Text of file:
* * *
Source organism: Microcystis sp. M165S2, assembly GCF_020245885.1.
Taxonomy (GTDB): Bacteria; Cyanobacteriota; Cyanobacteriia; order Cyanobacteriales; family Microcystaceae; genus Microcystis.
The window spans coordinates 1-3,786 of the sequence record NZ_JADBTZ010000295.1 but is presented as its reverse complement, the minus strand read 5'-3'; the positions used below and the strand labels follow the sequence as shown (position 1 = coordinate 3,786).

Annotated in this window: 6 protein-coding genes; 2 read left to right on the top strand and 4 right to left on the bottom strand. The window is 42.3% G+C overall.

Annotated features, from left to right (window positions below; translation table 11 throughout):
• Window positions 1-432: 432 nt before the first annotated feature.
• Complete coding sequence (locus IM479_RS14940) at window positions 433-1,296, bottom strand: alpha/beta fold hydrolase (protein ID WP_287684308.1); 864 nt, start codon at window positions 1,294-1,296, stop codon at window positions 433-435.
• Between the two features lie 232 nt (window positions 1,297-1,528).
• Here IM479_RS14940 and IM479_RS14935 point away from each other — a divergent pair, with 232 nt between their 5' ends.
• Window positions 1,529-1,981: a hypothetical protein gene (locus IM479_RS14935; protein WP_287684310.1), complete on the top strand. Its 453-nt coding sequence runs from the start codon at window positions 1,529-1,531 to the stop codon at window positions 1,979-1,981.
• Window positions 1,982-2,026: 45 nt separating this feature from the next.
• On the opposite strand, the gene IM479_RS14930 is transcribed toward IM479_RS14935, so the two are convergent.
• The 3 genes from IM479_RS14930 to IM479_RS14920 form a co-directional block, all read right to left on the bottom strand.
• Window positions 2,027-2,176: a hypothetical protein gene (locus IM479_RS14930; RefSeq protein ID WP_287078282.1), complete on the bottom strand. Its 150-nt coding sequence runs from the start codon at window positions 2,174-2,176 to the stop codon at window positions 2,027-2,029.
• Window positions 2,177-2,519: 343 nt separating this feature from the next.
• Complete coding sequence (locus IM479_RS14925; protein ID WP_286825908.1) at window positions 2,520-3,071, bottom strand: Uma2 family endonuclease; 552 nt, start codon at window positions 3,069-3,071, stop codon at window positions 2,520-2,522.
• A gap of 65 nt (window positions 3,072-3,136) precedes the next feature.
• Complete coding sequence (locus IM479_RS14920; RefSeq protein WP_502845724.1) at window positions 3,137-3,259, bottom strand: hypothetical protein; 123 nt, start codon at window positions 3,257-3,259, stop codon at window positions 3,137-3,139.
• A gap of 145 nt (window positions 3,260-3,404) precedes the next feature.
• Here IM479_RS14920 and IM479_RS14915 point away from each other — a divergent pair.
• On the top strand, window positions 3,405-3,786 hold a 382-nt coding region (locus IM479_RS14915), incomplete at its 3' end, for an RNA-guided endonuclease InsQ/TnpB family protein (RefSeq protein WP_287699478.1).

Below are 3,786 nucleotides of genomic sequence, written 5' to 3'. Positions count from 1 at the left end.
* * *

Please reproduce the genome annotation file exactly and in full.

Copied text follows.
Source organism: Microcystis sp. M165S2, assembly GCF_020245885.1.
Taxonomy (GTDB): Bacteria; Cyanobacteriota; Cyanobacteriia; order Cyanobacteriales; family Microcystaceae; genus Microcystis.
The window spans coordinates 1-3,786 of the sequence record NZ_JADBTZ010000295.1 but is presented as its reverse complement, the minus strand read 5'-3'; the positions used below and the strand labels follow the sequence as shown (position 1 = coordinate 3,786).

Annotated in this window: 6 protein-coding genes; 2 read left to right on the top strand and 4 right to left on the bottom strand. The window is 42.3% G+C overall.

Annotated features, from left to right (window positions below; translation table 11 throughout):
• Window positions 1-432: 432 nt before the first annotated feature.
• Complete coding sequence (locus IM479_RS14940) at window positions 433-1,296, bottom strand: alpha/beta fold hydrolase (protein ID WP_287684308.1); 864 nt, start codon at window positions 1,294-1,296, stop codon at window positions 433-435.
• Between the two features lie 232 nt (window positions 1,297-1,528).
• Here IM479_RS14940 and IM479_RS14935 point away from each other — a divergent pair, with 232 nt between their 5' ends.
• Window positions 1,529-1,981: a hypothetical protein gene (locus IM479_RS14935; protein WP_287684310.1), complete on the top strand. Its 453-nt coding sequence runs from the start codon at window positions 1,529-1,531 to the stop codon at window positions 1,979-1,981.
• Window positions 1,982-2,026: 45 nt separating this feature from the next.
• On the opposite strand, the gene IM479_RS14930 is transcribed toward IM479_RS14935, so the two are convergent.
• The 3 genes from IM479_RS14930 to IM479_RS14920 form a co-directional block, all read right to left on the bottom strand.
• Window positions 2,027-2,176: a hypothetical protein gene (locus IM479_RS14930; RefSeq protein ID WP_287078282.1), complete on the bottom strand. Its 150-nt coding sequence runs from the start codon at window positions 2,174-2,176 to the stop codon at window positions 2,027-2,029.
• Window positions 2,177-2,519: 343 nt separating this feature from the next.
• Complete coding sequence (locus IM479_RS14925; protein ID WP_286825908.1) at window positions 2,520-3,071, bottom strand: Uma2 family endonuclease; 552 nt, start codon at window positions 3,069-3,071, stop codon at window positions 2,520-2,522.
• A gap of 65 nt (window positions 3,072-3,136) precedes the next feature.
• Complete coding sequence (locus IM479_RS14920; RefSeq protein WP_502845724.1) at window positions 3,137-3,259, bottom strand: hypothetical protein; 123 nt, start codon at window positions 3,257-3,259, stop codon at window positions 3,137-3,139.
• A gap of 145 nt (window positions 3,260-3,404) precedes the next feature.
• Here IM479_RS14920 and IM479_RS14915 point away from each other — a divergent pair.
• On the top strand, window positions 3,405-3,786 hold a 382-nt coding region (locus IM479_RS14915), incomplete at its 3' end, for an RNA-guided endonuclease InsQ/TnpB family protein (RefSeq protein WP_287699478.1).

Below are 3,786 nucleotides of genomic sequence, written 5' to 3'. Positions count from 1 at the left end.